At the same time, we need to remember that our goal is to build positive European-Russian relations. I actually try to avoid that expression because Russia is a part of Europe. So let's say that the goal is to build a stable relationship between Russia and Western Europe and Germany. We have no alternative but to develop good relations.

Can you list any specific projects of bilateral cooperation?

We have many mutual and bilateral interests. Consider the migration problems — my country is now experiencing particular difficulties in this regard. We must work together to understand the roots of the conflict and to eliminate its causes. Russia also has an important international responsibility and, as a member of the UN Security Council, it should contribute to the solution of international conflicts, whether in Iraq or Syria. Or take, for example, the challenge of radical extremist Islamist terrorism — it is our common challenge and we have the opportunity to resolve this problem together.

Another common point is globalization. There is no need to look at globalization as something negative. Thanks to that process, a great deal has been achieved: people have risen out of poverty and countries have increased their competitiveness. Many have already benefited from this process. It is on these issues that Germany and Russia, Russia and the EU can take advantage of the chance to build a successful collaboration.  

An enormous number of migrants are pouring into Germany and all of Europe now. Can Russia help in this matter, and are the two countries already interacting in some way?

This year we expect to take in 1 million refugees — an unprecedented number. Germany, as a state, is based on humanitarian principles and offers refuge to people who are fleeing terror, war and violence. Let it be only temporary refuge in some cases. After all, many people would like to ultimately return to their own countries and rebuild their homes. At the same time, it is important to reach a common European solution to this problem.

As for Russia's participation in this issue, we need to first determine the causes of the conflict in Syria and together address the reasons why people are fleeing their country. Here we can take differing actions while bearing in mind our joint foreign policy interests. For example, we are especially concerned that many Syrian refugees are coming from regions under the control of the government. These are not people trying to escape the terrible conditions created by the Islamic State, but people escaping the terrible conditions created by the Syrian government and that are directed against its own population. These are the issues where we can work together to find some sort of solution, and we must find one urgently. The politicians of both our countries are now actively discussing these matters.

What are the expectations for the meeting to be held in October regarding the situation in Ukraine?

Russia, together with Ukraine, France and Germany are partners [in this discussion]. As partners, we have to work together to reach a common solution. Germany has always insisted on reacting immediately and strongly to all violations of international norms. But on the other hand, we insist on maintaining a dialogue when it is clear that armed conflict will have no beneficial result. It is not so simple to keep a dialogue open in the face of constant armed confrontation. However, I would like to point out that we have managed to fulfill the Minsk agreement to a certain extent and to achieve a cessation of hostilities in eastern Ukraine.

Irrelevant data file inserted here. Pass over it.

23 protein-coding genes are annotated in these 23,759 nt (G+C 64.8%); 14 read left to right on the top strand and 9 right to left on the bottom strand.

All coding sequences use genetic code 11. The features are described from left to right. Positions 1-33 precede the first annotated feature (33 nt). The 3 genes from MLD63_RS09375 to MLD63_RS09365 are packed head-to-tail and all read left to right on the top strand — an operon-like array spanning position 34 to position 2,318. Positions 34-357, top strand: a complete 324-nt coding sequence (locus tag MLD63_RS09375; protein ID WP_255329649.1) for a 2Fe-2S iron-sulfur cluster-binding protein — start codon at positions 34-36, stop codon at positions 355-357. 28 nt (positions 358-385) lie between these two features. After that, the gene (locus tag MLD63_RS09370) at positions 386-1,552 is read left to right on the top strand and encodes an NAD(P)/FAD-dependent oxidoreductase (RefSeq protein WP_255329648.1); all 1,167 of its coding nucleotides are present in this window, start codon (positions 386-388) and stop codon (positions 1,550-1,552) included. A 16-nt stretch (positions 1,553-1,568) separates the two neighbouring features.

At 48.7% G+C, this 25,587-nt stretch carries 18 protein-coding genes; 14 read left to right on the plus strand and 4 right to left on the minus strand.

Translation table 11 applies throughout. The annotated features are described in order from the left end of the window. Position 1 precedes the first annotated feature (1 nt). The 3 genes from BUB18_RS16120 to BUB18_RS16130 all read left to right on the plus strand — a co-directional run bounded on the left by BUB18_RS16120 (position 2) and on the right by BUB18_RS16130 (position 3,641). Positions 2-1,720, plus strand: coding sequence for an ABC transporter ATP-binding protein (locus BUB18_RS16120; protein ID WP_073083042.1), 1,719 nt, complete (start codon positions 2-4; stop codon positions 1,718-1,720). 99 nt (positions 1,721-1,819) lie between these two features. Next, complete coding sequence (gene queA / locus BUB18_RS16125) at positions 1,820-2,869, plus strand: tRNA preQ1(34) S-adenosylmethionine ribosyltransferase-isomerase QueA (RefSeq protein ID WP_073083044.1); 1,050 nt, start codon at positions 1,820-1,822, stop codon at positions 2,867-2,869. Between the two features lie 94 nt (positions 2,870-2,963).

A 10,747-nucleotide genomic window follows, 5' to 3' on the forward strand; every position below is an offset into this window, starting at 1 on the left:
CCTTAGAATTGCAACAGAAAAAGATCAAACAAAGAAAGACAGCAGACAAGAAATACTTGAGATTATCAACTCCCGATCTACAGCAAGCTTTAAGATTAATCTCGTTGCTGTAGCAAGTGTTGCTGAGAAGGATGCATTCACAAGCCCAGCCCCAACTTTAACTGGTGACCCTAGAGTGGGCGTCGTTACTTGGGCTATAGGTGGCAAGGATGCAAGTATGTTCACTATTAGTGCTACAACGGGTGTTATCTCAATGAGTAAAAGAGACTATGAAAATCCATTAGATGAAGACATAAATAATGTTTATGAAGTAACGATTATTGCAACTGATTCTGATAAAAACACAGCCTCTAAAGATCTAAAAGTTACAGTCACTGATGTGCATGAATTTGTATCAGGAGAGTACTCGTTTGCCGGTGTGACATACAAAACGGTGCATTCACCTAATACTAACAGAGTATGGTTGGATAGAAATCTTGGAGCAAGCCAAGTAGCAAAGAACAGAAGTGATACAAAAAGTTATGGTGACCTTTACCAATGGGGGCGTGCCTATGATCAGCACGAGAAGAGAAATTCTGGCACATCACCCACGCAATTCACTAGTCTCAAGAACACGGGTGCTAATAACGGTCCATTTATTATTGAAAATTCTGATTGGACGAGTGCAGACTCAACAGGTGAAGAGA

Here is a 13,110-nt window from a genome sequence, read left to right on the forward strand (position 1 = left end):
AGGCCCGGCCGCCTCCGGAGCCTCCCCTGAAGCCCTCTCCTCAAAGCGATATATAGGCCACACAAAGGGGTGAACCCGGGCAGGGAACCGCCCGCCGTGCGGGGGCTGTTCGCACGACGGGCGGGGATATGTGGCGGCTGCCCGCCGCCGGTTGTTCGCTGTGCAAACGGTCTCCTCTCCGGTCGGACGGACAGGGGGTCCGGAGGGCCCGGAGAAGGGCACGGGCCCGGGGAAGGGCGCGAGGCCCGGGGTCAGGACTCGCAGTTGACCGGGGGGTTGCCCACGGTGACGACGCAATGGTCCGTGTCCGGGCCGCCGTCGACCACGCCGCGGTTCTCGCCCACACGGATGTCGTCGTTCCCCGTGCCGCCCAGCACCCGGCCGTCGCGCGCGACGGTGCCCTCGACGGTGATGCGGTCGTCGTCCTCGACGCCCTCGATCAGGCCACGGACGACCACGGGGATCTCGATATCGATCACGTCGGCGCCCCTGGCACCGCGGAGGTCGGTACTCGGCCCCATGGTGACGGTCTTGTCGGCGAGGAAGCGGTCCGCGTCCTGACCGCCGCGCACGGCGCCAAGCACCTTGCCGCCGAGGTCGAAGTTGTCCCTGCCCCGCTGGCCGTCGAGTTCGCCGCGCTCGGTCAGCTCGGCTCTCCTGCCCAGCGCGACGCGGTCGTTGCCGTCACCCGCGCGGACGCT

Much remains to be discussed in more detail on this issue. But the conflict is not going anywhere. Everyone involved must contribute to ending it. France and Germany should always accompany and support them, and most importantly, promote dialogue. The greatest concern at the moment is that the separatists have decided to hold elections, despite the Minsk agreement.

This year Germany celebrates the 25th anniversary of reunification. What would you say is the greatest achievement in relations with Russia during that time?

The 25th anniversary of German reunification shows that the joint history of our two countries can be successful. I think it sends a positive message. The Soviet Union and Mikhail Gorbachev made an enormous contribution to the unification of the two Germanys and we will always remember that. We have substantially expanded our relationship in various fields since then. It is safe to say that Germany has always attached particular importance to relations with Russia, and Russia's relations with Western Europe — whether it was the signing of the Charter of Paris (1990) or the Founding Act between Russia and NATO (1997). That, by the way, is the only security agreement between NATO and a non-alliance member state. We have mapped out and begun implementing numerous economic initiatives, and we formed a partnership for modernization in 2008. We have tried to implement as many initiatives as possible during these 25 years, and have succeeded with many.

Now our relationship is undergoing a durability test. In this context I would like to recall another milestone: 60 years ago, [former Chancellor] Konrad Adenauer held difficult negotiations with the Soviet side and reached an agreement on the repatriation of the last 10,000 German prisoners of war and civilian internees. That marked the establishment of diplomatic relations between West Germany and the Soviet Union. And looking at those 60 years of partnership, we find even more successful examples.


Russia - Germany 2015
Russia - Germany 2015
Despite the difficult political climate and economic downturn, German companies remain committed to Russia. Read about the challenges facing them, as well as success stories in this supplement.